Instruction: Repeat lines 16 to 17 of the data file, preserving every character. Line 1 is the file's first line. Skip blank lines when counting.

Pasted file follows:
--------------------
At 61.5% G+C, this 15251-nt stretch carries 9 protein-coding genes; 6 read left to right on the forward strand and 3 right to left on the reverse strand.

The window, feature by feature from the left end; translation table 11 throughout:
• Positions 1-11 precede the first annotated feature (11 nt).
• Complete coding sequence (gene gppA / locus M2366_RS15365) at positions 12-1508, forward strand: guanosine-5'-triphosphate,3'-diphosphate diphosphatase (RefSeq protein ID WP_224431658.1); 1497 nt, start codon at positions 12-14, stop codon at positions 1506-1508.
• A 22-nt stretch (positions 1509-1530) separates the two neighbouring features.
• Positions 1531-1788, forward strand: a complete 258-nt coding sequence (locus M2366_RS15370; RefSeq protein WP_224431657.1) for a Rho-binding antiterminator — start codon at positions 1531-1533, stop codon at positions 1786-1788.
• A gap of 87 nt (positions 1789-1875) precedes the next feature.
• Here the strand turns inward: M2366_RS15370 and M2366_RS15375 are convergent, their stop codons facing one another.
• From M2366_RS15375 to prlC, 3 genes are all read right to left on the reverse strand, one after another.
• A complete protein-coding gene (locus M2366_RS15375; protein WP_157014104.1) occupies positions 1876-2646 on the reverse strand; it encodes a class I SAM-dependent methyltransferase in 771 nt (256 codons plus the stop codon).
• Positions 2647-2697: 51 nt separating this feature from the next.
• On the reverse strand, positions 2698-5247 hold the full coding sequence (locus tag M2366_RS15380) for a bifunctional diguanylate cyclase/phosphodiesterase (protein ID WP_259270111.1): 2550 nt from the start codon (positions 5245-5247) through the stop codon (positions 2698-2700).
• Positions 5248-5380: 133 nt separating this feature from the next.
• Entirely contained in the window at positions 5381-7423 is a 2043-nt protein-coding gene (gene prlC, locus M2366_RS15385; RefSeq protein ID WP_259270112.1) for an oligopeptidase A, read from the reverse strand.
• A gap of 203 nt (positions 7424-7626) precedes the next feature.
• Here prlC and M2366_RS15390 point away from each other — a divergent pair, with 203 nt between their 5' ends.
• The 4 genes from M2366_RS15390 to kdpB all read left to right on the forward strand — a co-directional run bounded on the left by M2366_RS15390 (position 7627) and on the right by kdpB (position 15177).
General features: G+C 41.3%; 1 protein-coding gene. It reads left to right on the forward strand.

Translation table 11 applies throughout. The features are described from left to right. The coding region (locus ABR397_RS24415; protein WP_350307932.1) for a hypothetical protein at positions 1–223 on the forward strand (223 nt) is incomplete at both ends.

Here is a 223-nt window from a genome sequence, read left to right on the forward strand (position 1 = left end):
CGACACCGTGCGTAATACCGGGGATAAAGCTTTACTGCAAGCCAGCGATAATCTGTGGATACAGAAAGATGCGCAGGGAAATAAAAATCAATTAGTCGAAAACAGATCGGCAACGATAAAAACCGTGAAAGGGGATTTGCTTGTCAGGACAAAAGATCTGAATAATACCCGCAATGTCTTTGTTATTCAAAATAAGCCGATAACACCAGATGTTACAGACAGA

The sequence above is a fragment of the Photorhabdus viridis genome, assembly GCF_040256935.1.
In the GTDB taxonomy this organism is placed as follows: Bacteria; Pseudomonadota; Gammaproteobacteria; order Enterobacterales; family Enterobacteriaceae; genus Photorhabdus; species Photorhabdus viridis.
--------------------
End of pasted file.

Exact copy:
• Here prlC and M2366_RS15390 point away from each other — a divergent pair, with 203 nt between their 5' ends.
• The 4 genes from M2366_RS15390 to kdpB all read left to right on the forward strand — a co-directional run bounded on the left by M2366_RS15390 (position 7627) and on the right by kdpB (position 15177).